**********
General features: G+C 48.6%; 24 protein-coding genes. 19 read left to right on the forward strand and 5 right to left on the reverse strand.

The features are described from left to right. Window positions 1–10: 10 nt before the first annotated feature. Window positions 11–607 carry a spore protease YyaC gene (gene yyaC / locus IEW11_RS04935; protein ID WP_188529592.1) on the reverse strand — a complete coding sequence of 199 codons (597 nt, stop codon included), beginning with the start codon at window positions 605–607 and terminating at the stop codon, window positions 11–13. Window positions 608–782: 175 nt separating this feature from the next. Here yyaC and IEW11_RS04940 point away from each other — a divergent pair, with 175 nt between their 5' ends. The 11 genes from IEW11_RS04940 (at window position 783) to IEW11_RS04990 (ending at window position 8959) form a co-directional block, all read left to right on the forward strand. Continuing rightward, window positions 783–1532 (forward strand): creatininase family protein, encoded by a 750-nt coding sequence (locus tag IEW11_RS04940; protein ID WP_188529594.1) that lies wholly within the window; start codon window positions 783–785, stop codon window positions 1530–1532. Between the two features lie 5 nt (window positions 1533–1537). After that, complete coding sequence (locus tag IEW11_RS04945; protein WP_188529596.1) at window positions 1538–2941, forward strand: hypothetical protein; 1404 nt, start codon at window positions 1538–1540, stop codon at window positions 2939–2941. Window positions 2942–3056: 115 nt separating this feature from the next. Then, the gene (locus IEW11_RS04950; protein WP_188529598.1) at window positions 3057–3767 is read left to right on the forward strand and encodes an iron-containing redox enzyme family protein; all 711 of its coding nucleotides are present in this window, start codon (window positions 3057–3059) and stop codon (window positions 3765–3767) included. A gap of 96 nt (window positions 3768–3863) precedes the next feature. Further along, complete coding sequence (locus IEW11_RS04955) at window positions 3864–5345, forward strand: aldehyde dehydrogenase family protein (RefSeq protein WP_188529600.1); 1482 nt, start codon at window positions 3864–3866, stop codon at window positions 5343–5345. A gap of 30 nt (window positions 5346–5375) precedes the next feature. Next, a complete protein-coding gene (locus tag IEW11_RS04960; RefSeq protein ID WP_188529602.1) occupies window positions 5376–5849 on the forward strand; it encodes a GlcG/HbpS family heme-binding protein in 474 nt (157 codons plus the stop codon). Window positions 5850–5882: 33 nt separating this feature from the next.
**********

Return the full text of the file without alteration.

General features: G+C 48.6%; 24 protein-coding genes. 19 read left to right on the forward strand and 5 right to left on the reverse strand.

The features are described from left to right. Window positions 1–10: 10 nt before the first annotated feature. Window positions 11–607 carry a spore protease YyaC gene (gene yyaC / locus IEW11_RS04935; protein ID WP_188529592.1) on the reverse strand — a complete coding sequence of 199 codons (597 nt, stop codon included), beginning with the start codon at window positions 605–607 and terminating at the stop codon, window positions 11–13. Window positions 608–782: 175 nt separating this feature from the next. Here yyaC and IEW11_RS04940 point away from each other — a divergent pair, with 175 nt between their 5' ends. The 11 genes from IEW11_RS04940 (at window position 783) to IEW11_RS04990 (ending at window position 8959) form a co-directional block, all read left to right on the forward strand. Continuing rightward, window positions 783–1532 (forward strand): creatininase family protein, encoded by a 750-nt coding sequence (locus tag IEW11_RS04940; protein ID WP_188529594.1) that lies wholly within the window; start codon window positions 783–785, stop codon window positions 1530–1532. Between the two features lie 5 nt (window positions 1533–1537). After that, complete coding sequence (locus tag IEW11_RS04945; protein WP_188529596.1) at window positions 1538–2941, forward strand: hypothetical protein; 1404 nt, start codon at window positions 1538–1540, stop codon at window positions 2939–2941. Window positions 2942–3056: 115 nt separating this feature from the next. Then, the gene (locus IEW11_RS04950; protein WP_188529598.1) at window positions 3057–3767 is read left to right on the forward strand and encodes an iron-containing redox enzyme family protein; all 711 of its coding nucleotides are present in this window, start codon (window positions 3057–3059) and stop codon (window positions 3765–3767) included. A gap of 96 nt (window positions 3768–3863) precedes the next feature. Further along, complete coding sequence (locus IEW11_RS04955) at window positions 3864–5345, forward strand: aldehyde dehydrogenase family protein (RefSeq protein WP_188529600.1); 1482 nt, start codon at window positions 3864–3866, stop codon at window positions 5343–5345. A gap of 30 nt (window positions 5346–5375) precedes the next feature. Next, a complete protein-coding gene (locus tag IEW11_RS04960; RefSeq protein ID WP_188529602.1) occupies window positions 5376–5849 on the forward strand; it encodes a GlcG/HbpS family heme-binding protein in 474 nt (157 codons plus the stop codon). Window positions 5850–5882: 33 nt separating this feature from the next.